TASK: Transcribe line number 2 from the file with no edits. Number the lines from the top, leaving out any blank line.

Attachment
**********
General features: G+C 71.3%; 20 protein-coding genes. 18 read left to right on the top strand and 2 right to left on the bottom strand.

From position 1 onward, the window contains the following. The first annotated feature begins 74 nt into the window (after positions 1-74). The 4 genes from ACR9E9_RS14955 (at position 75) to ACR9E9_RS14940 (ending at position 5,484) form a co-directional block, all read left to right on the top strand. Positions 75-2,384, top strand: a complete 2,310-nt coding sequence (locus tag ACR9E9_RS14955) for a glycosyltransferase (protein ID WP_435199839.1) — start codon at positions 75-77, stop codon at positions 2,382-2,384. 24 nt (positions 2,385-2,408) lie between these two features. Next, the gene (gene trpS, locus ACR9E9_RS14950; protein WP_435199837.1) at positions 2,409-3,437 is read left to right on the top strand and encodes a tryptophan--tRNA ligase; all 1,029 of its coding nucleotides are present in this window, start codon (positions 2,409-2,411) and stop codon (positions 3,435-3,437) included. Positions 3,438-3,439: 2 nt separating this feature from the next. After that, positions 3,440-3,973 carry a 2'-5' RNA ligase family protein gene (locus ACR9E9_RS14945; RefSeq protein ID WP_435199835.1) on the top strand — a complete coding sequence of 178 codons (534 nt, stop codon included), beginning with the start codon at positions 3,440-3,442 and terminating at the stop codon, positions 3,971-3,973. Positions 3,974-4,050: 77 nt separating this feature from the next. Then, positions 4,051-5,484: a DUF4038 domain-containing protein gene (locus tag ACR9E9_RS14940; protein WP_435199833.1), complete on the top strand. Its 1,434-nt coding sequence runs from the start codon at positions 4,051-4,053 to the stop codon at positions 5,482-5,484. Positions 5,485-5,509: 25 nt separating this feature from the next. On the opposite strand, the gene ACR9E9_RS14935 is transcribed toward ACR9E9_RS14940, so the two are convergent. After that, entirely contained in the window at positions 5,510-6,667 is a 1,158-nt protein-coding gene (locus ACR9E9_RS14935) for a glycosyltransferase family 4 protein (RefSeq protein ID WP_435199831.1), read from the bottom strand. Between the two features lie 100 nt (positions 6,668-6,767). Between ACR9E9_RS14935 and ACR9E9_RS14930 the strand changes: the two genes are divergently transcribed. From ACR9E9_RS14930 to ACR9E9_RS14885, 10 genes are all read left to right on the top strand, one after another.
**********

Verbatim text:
From position 1 onward, the window contains the following. The first annotated feature begins 74 nt into the window (after positions 1-74). The 4 genes from ACR9E9_RS14955 (at position 75) to ACR9E9_RS14940 (ending at position 5,484) form a co-directional block, all read left to right on the top strand. Positions 75-2,384, top strand: a complete 2,310-nt coding sequence (locus tag ACR9E9_RS14955) for a glycosyltransferase (protein ID WP_435199839.1) — start codon at positions 75-77, stop codon at positions 2,382-2,384. 24 nt (positions 2,385-2,408) lie between these two features. Next, the gene (gene trpS, locus ACR9E9_RS14950; protein WP_435199837.1) at positions 2,409-3,437 is read left to right on the top strand and encodes a tryptophan--tRNA ligase; all 1,029 of its coding nucleotides are present in this window, start codon (positions 2,409-2,411) and stop codon (positions 3,435-3,437) included. Positions 3,438-3,439: 2 nt separating this feature from the next. After that, positions 3,440-3,973 carry a 2'-5' RNA ligase family protein gene (locus ACR9E9_RS14945; RefSeq protein ID WP_435199835.1) on the top strand — a complete coding sequence of 178 codons (534 nt, stop codon included), beginning with the start codon at positions 3,440-3,442 and terminating at the stop codon, positions 3,971-3,973. Positions 3,974-4,050: 77 nt separating this feature from the next. Then, positions 4,051-5,484: a DUF4038 domain-containing protein gene (locus tag ACR9E9_RS14940; protein WP_435199833.1), complete on the top strand. Its 1,434-nt coding sequence runs from the start codon at positions 4,051-4,053 to the stop codon at positions 5,482-5,484. Positions 5,485-5,509: 25 nt separating this feature from the next. On the opposite strand, the gene ACR9E9_RS14935 is transcribed toward ACR9E9_RS14940, so the two are convergent. After that, entirely contained in the window at positions 5,510-6,667 is a 1,158-nt protein-coding gene (locus ACR9E9_RS14935) for a glycosyltransferase family 4 protein (RefSeq protein ID WP_435199831.1), read from the bottom strand. Between the two features lie 100 nt (positions 6,668-6,767). Between ACR9E9_RS14935 and ACR9E9_RS14930 the strand changes: the two genes are divergently transcribed. From ACR9E9_RS14930 to ACR9E9_RS14885, 10 genes are all read left to right on the top strand, one after another.